Still: the most effective way to get water from the inside of an iPhone is to get right in there and dry it out from within.
You'll want to take the battery out, for instance (this also minimises the potential for short circuits), and get water out of all the internal nooks and crannies. Apply a soft dry cloth to all interior surfaces while endeavouring to be as gentle as possible.
We're not sure we'd recommend this approach, primarily because of its potential to exacerbate the problem. But in some situations it may be the only way to save the day - and if nothing else works and you're out of warranty, you may find yourself with nothing to lose.
What to do next
Once you've waited a couple of days and think you've successfully dried out your iPhone, you can try switching it on. If it still doesn't work, or if you want to get the internals checked out, you can ask an Apple Genius to take a look, but bear in mind that iOS devices have internal liquid detectors, so they will know what happened.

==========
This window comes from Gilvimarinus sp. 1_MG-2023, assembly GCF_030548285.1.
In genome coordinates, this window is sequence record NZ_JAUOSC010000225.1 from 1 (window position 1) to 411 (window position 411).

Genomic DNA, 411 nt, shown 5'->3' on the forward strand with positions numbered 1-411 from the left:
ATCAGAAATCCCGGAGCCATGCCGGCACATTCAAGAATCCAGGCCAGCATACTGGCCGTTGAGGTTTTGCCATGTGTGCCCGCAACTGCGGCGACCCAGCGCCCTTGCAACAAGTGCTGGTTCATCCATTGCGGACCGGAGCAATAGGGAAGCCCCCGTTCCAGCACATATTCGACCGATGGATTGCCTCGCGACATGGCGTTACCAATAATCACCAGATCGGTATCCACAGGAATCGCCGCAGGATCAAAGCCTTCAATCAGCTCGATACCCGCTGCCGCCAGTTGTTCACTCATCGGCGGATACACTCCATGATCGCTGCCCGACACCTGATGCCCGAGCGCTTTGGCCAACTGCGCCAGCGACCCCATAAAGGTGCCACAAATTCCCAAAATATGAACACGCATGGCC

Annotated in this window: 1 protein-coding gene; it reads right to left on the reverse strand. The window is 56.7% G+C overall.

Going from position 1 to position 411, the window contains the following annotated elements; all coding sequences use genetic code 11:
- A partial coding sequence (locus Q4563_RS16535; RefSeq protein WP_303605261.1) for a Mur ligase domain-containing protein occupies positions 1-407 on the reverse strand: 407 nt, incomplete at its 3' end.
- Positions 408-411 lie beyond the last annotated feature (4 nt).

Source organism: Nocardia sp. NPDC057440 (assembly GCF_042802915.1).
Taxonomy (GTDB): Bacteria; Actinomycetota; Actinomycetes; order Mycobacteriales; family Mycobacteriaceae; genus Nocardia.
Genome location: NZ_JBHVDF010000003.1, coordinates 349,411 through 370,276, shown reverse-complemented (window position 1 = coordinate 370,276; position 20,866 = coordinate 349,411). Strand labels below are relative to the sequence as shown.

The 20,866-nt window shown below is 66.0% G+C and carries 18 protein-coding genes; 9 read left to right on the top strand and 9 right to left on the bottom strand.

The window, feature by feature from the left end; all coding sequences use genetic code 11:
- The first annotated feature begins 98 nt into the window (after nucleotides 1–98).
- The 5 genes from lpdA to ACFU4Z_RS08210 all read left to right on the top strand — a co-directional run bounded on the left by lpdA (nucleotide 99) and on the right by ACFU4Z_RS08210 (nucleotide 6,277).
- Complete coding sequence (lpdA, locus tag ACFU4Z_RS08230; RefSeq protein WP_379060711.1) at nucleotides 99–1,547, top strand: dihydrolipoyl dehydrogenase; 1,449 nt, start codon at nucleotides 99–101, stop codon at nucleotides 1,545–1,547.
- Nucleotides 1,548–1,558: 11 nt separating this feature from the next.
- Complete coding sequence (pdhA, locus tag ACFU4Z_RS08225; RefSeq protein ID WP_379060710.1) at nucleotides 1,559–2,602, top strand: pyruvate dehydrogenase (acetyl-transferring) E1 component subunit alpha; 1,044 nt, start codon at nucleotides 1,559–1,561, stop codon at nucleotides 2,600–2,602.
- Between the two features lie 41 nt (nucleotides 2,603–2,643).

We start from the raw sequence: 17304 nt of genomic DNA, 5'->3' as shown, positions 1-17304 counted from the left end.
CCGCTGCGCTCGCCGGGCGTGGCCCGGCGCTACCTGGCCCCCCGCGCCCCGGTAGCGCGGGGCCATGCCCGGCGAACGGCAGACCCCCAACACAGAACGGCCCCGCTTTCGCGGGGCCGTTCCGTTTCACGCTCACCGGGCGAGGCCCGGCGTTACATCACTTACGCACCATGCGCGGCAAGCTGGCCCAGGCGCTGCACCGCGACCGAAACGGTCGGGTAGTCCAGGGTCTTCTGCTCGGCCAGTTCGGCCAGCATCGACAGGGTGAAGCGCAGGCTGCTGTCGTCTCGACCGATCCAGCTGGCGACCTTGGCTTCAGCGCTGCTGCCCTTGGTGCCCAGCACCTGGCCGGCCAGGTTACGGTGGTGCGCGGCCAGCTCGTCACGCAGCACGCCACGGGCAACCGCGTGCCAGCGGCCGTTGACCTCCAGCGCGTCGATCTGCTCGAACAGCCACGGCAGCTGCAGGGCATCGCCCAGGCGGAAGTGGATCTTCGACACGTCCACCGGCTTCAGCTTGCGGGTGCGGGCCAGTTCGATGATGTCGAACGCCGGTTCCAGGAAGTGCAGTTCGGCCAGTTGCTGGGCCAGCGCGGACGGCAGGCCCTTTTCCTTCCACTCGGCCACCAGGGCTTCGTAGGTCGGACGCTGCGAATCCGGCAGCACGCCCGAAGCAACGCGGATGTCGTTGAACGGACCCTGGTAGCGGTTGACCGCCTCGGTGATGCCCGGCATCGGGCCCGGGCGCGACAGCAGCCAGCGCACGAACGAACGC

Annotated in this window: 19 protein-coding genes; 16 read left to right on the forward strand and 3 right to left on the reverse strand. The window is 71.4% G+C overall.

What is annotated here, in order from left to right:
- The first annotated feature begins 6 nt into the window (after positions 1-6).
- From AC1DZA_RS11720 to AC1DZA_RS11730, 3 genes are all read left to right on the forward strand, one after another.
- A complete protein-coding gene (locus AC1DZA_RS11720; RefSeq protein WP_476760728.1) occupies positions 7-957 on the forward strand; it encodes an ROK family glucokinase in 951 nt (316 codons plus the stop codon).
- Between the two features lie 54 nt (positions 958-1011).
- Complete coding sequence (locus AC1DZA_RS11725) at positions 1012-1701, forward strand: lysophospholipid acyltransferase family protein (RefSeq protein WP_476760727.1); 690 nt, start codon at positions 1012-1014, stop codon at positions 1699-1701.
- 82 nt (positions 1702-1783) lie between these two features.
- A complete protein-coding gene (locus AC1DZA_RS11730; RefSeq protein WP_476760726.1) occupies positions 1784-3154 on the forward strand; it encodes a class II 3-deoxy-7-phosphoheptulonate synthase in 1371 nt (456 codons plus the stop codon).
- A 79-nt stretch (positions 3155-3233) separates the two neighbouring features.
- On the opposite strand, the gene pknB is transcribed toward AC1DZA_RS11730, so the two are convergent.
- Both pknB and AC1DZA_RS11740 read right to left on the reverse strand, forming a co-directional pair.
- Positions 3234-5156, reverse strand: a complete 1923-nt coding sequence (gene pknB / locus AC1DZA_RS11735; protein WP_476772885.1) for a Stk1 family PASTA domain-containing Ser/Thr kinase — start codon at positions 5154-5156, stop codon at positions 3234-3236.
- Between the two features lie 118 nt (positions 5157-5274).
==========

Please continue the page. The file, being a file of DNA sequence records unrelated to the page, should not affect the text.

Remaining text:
One final warning: a bad submersion may cause long-term damage, particularly to the battery, that only becomes apparent months later. In one famous case, an iPhone 3GS spontaneously overheated more than a year after being dropped in a pool. The owner had used the rice technique and the iPhone had worked fine afterwards... initially.
We would therefore advise that, if you're lucky enough to be able to get your iPhone to run after a dip, you should back up all important files on the device in case it packs up again in the future. Its recovery, we're sorry to say, may only be temporary - although we hope not.
Waterproof cases & emergency kits
Hopefully the steps above helped you revive the drowned iPhone in your life, but there are way to avoid the situation in future.
Water's not good for iPhones and iPads, penetrating deep within their circuitry and leading to damaging short circuits. So those (extremely common) hazards so many iPhone owners risk - taking photos on the beach, browsing the web in the bath, even reading email on the loo - are best avoided. Most of us only cotton on to the dangers after our first soaked iPhone.